Drying a Popular Plastic
At its Cooper River plant in Charleston, South Carolina, DuPont produces high-performance Hytrel polymer for many applications. The global chemical and plastics giant sells Hytrel in the form of pellets as a raw material to OEMs, who then fabricate it into a multitude of consumer products. Applications are mostly for the automotive industry, ranging from constant-velocity joint boots to covers for air bags. Hytrel works well for these types of parts because of its superior cold-weather properties.
To achieve the highest quality, DuPont goes to great lengths in its production process to dry the pellets by running fresh, hot air through them. A roof-mounted Munters manufactured Wringer® dehumidification system provides the required dry air.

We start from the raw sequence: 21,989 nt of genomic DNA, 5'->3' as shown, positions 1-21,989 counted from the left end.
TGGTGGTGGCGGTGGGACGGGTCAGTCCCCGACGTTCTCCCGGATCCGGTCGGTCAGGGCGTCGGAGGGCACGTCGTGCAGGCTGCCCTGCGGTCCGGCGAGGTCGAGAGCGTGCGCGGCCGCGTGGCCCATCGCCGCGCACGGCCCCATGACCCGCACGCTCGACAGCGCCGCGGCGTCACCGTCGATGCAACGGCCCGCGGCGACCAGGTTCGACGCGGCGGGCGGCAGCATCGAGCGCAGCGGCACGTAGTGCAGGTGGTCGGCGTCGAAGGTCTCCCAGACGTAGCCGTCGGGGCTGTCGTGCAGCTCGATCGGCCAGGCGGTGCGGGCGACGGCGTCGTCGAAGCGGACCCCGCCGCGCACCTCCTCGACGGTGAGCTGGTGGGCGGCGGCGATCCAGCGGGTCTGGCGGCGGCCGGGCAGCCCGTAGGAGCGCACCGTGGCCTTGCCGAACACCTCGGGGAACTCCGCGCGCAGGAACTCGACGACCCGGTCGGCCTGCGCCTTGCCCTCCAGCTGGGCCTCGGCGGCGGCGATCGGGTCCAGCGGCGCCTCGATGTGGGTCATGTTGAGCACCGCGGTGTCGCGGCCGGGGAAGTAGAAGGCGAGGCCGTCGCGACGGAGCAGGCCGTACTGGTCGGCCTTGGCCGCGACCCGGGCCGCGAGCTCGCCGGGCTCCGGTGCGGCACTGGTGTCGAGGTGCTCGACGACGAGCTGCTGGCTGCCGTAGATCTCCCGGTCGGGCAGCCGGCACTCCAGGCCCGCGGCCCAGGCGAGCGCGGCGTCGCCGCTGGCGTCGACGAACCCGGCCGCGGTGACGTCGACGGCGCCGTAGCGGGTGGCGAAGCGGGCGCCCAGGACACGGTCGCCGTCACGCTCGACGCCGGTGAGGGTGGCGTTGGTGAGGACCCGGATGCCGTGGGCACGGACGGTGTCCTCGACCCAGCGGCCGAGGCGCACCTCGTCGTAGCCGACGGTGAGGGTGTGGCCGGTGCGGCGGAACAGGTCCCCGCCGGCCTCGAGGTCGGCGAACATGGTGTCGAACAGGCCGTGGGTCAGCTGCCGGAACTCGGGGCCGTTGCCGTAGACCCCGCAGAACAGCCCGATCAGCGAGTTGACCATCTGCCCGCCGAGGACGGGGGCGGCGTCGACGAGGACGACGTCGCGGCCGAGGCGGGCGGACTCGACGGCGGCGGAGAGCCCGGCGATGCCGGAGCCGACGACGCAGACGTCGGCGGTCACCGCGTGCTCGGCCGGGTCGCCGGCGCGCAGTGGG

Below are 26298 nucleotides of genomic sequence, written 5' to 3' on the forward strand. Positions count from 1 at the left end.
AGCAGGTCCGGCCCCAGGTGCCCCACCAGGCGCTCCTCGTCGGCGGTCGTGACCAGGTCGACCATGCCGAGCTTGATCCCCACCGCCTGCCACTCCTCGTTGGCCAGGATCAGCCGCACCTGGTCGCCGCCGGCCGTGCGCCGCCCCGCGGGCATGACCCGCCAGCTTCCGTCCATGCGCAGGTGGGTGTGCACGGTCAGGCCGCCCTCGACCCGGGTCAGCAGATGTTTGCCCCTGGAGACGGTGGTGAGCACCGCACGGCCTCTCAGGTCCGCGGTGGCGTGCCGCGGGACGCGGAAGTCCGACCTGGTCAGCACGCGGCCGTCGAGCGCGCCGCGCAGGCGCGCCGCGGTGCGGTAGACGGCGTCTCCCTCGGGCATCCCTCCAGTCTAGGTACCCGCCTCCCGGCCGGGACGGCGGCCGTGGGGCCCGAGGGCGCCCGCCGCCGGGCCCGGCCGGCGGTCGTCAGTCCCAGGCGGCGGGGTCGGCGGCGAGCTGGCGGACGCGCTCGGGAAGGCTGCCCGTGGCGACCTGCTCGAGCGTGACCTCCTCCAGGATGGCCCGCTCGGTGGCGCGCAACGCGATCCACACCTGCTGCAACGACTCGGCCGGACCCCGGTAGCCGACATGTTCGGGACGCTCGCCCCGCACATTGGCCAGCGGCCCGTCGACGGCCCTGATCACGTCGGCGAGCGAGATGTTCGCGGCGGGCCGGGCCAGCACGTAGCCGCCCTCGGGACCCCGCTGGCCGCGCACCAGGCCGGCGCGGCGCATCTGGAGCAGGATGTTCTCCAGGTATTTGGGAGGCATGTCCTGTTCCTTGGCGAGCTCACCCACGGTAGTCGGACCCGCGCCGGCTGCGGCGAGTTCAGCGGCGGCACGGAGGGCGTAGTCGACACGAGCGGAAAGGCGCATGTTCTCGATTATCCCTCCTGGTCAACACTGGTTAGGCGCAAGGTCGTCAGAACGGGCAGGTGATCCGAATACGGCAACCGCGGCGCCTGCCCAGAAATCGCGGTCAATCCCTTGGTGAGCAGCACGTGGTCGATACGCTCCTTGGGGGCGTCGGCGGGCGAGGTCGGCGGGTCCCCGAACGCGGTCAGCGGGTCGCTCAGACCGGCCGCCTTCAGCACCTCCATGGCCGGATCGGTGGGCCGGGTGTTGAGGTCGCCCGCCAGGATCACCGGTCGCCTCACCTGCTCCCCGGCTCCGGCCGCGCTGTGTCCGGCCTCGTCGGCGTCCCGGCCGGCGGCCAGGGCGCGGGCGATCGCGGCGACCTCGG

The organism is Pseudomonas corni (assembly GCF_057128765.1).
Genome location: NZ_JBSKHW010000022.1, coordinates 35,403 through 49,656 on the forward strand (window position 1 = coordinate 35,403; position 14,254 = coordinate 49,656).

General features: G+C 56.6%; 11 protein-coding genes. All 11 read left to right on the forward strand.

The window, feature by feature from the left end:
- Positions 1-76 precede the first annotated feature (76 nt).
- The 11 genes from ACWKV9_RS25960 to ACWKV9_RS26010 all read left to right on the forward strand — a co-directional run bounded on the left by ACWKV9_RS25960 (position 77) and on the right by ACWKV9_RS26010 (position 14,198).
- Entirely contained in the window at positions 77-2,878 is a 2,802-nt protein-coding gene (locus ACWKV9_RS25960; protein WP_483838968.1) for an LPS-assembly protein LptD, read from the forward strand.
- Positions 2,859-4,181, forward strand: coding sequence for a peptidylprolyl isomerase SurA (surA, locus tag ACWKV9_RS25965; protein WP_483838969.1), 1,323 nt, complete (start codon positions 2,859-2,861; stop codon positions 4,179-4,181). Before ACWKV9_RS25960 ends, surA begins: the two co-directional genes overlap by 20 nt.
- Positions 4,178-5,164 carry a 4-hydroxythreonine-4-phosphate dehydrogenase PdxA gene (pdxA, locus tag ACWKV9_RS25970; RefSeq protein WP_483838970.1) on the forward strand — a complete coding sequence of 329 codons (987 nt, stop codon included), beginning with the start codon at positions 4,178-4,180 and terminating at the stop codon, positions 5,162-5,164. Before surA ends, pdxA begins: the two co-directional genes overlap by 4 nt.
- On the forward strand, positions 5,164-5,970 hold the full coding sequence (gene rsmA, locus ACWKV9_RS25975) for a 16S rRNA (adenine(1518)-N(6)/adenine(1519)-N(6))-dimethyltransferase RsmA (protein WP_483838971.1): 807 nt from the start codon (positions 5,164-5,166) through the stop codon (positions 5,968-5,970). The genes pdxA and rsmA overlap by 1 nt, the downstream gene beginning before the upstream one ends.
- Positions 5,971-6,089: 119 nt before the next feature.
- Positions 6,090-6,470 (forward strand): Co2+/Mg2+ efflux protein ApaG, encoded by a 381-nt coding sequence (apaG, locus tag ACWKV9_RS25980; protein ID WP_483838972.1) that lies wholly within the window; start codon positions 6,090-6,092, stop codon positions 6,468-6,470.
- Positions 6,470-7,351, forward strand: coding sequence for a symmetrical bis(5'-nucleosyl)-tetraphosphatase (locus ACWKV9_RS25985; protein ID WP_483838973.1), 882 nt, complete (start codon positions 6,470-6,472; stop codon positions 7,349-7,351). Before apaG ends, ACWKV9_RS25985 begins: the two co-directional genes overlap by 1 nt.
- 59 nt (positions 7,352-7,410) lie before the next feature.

The Wringer® condenses moisture out of the air by cooling it with mechanical refrigeration to a dew point of 45ºF. Energy use is optimized as outside air and cool air from the refrigeration coil pass through opposite sides of a counter-flow air-to-air heat exchanger. Heat recovery takes place to precool the warm air coming in (94ºF is used as the summer design condition) to 68ºF, and it reheats the cool air back up to 83ºF for drying. This reduces the tonnage of the equipment required for cooling and dehumidification, and it saves energy as well.